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Tom Cruise gets a flight date for his space movie – Yahoo Canada Sports

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Tom Cruise smiles as he gives an interview during a red carpet event for the movie "Mission: Impossible - Fallout" at the Imperial Ancestral Temple in Beijing, China, Wednesday, Aug. 29, 2018. The film opens in China on Aug. 31. (AP Photo/Mark Schiefelbein)

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Tom Cruise (Credit: AP Photo/Mark Schiefelbein)

Tom Cruise will be heading to the heavens to make the first action movie to be shot in space in October, 2021.

An under-the-radar tweet from the Space Shuttle Almanac, which emerged last weekend, appears to confirm that Cruise will be travelling with director Doug Liman on Elon Musk’s SpaceX Crew Dragon capsule.

They will head to the International Space Station with the veteran NASA pilot Michael Lopez-Alegria at the helm.

According to the tweet, which lists the passenger manifest on the flight, there is still a spare seat on the mission.

<p class="canvas-atom canvas-text Mb(1.0em) Mb(0)–sm Mt(0.8em)–sm" type="text" content="NASA confirmed in May this year that Cruise would be heading to space to make a movie with Bourne Identity filmmaker Liman.” data-reactid=”38″>NASA confirmed in May this year that Cruise would be heading to space to make a movie with Bourne Identity filmmaker Liman.

“We need popular media to inspire a new generation of engineers and scientists to make @NASA’s ambitious plans a reality,” said NASA administrator Jim Bridestine.

Little is known about the nature of the movie as yet, though the scale of it likely to be pretty limited in terms of crew.

<p class="canvas-atom canvas-text Mb(1.0em) Mb(0)–sm Mt(0.8em)–sm" type="text" content="However, it is thought that Liman, who has worked with Cruise on movies including Edge of Tomorrow and American Made, has penned a draft screenplay for the project.” data-reactid=”43″>However, it is thought that Liman, who has worked with Cruise on movies including Edge of Tomorrow and American Made, has penned a draft screenplay for the project.

US actor Tom Cruise (C), accompanied by film director Doug Liman (L) and producer Erwin Stoff (R) pose at a press conference for their latest movie "Edge of Tomorrow" in Tokyo on June 27, 2014. The three are here to promote the science fiction film, adapted from the novel "All You Need Is Kill" written by Japanese novelist Hiroshi Sakurazaka. AFP PHOTO / Yoshikazu TSUNO (Photo credit should read YOSHIKAZU TSUNO/AFP via Getty Images)US actor Tom Cruise (C), accompanied by film director Doug Liman (L) and producer Erwin Stoff (R) pose at a press conference for their latest movie "Edge of Tomorrow" in Tokyo on June 27, 2014. The three are here to promote the science fiction film, adapted from the novel "All You Need Is Kill" written by Japanese novelist Hiroshi Sakurazaka. AFP PHOTO / Yoshikazu TSUNO (Photo credit should read YOSHIKAZU TSUNO/AFP via Getty Images)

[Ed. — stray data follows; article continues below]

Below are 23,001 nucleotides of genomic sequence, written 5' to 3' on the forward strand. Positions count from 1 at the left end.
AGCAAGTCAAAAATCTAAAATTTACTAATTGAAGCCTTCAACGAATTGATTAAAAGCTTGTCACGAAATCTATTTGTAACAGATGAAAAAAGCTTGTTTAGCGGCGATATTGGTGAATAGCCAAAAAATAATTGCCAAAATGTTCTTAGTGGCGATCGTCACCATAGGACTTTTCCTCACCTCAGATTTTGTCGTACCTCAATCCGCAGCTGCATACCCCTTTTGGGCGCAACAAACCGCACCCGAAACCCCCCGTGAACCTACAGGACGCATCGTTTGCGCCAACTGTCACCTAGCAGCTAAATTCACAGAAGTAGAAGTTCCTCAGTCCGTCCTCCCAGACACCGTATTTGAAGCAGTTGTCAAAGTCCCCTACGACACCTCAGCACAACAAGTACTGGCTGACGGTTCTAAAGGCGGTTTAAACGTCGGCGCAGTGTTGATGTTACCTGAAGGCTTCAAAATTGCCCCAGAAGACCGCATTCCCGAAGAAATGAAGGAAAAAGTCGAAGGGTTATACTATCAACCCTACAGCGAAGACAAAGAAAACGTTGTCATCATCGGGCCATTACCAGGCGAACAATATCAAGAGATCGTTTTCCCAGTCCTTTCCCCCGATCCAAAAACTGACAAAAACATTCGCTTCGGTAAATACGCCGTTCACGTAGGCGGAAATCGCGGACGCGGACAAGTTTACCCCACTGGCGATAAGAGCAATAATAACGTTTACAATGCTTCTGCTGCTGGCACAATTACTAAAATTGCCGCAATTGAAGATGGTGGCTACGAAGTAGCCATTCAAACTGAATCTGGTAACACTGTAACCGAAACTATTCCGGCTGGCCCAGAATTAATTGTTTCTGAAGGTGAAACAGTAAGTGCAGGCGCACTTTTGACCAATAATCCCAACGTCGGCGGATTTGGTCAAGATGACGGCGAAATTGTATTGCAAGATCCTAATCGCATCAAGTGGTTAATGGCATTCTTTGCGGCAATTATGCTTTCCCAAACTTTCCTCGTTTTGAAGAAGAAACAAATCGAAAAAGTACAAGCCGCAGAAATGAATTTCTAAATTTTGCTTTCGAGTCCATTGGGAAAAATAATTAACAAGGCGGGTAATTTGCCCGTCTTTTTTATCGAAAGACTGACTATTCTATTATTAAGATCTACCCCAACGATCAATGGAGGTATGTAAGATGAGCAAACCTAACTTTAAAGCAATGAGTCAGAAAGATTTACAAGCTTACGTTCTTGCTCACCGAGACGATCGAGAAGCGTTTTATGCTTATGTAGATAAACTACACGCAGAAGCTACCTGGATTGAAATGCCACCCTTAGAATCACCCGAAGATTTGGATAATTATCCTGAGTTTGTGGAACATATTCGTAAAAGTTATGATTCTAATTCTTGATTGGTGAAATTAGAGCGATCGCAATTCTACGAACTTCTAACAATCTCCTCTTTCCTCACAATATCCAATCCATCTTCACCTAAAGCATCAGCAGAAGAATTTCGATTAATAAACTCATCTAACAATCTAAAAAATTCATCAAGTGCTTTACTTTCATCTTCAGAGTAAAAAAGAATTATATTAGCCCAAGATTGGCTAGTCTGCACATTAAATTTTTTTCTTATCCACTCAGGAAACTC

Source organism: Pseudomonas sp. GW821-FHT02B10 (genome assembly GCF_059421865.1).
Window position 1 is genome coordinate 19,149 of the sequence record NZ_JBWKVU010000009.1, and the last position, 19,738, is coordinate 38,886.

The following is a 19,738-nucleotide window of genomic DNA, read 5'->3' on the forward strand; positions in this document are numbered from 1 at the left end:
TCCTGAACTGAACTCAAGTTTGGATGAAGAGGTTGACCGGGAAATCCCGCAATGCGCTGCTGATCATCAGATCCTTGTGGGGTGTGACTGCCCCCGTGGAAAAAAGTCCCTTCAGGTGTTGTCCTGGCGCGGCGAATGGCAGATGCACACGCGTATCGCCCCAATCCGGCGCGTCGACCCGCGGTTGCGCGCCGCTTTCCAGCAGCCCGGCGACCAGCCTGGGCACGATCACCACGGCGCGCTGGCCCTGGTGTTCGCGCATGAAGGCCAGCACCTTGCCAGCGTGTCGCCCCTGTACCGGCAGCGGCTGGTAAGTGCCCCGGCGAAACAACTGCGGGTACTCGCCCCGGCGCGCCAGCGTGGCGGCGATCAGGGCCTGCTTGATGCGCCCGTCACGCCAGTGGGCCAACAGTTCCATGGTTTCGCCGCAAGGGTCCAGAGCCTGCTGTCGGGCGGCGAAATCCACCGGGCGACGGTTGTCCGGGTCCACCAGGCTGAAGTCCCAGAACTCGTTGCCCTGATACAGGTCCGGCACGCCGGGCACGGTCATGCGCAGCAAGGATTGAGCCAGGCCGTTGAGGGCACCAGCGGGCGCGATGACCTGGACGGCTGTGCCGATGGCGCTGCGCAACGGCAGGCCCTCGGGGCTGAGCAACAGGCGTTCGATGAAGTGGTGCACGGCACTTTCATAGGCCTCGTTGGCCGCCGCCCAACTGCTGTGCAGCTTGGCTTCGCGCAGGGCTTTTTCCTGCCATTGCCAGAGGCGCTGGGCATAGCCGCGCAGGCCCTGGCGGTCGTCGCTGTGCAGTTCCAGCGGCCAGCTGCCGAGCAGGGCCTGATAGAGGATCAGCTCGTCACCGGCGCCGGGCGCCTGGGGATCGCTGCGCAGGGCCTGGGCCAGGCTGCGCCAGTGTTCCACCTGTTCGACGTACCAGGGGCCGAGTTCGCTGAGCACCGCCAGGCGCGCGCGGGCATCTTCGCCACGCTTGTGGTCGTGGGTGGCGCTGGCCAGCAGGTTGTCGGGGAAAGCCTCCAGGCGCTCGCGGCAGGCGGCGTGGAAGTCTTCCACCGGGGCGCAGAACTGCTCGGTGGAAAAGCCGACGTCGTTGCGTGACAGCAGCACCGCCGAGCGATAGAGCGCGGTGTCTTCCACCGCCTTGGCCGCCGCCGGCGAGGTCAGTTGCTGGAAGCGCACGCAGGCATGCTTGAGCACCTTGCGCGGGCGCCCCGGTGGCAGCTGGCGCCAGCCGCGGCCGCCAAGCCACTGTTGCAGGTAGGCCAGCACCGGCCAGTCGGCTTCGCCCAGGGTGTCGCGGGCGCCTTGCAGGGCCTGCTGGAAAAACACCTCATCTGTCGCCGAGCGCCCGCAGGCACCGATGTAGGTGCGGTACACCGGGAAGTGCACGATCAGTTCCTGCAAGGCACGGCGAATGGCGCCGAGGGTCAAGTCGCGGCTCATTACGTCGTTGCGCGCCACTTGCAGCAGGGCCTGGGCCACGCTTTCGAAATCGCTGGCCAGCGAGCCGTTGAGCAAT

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Tom Cruise with Doug Liman and producer Erwin Stoff (Credit: YOSHIKAZU TSUNO/AFP via Getty Images)

The Crew Dragon made history on 30 May this year, blasting into space in a partnership between NASA and Musk’s SpaceX, ferrying astronauts to the ISS.

<p class="canvas-atom canvas-text Mb(1.0em) Mb(0)–sm Mt(0.8em)–sm" type="text" content="Cruise, meanwhile, is currently back to filming the latest in the Mission: Impossible movie series with Christopher McQuarrie, after the production was curtailed by the coronavirus lockdown back in March.” data-reactid=”65″>Cruise, meanwhile, is currently back to filming the latest in the Mission: Impossible movie series with Christopher McQuarrie, after the production was curtailed by the coronavirus lockdown back in March.

Returning to the action sequel’s set, he filmed a death-defying motorbike stunt in Norway earlier this month, launching from a ramp from the top of a mountain into a valley before parachuting to safety.

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Asteroid samples tucked into capsule for return to Earth – Virden Empire Advance

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CAPE CANAVERAL, Fla. — A NASA spacecraft more than 200 million miles away has tucked asteroid samples into a capsule for return to Earth, after losing some of its precious loot, scientists said Thursday.

Flight controllers moved up the crucial operation after some of the collected rubble spilled into space last week.

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The Osiris-Rex spacecraft gathered pebbles and other pieces of asteroid Bennu on Oct. 20, briefly touching the surface with its robot arm and sucking up whatever was there. So much was collected — an estimated hundreds of grams’ worth — that rocks got wedged in the rim of the container and jammed it open, allowing some samples to escape.

Whatever is left won’t depart Bennu’s neighbourhood until March, when the asteroid and Earth are properly aligned. It will be 2023 — seven years after Osiris-Rex rocketed from Cape Canaveral — before the samples arrive here.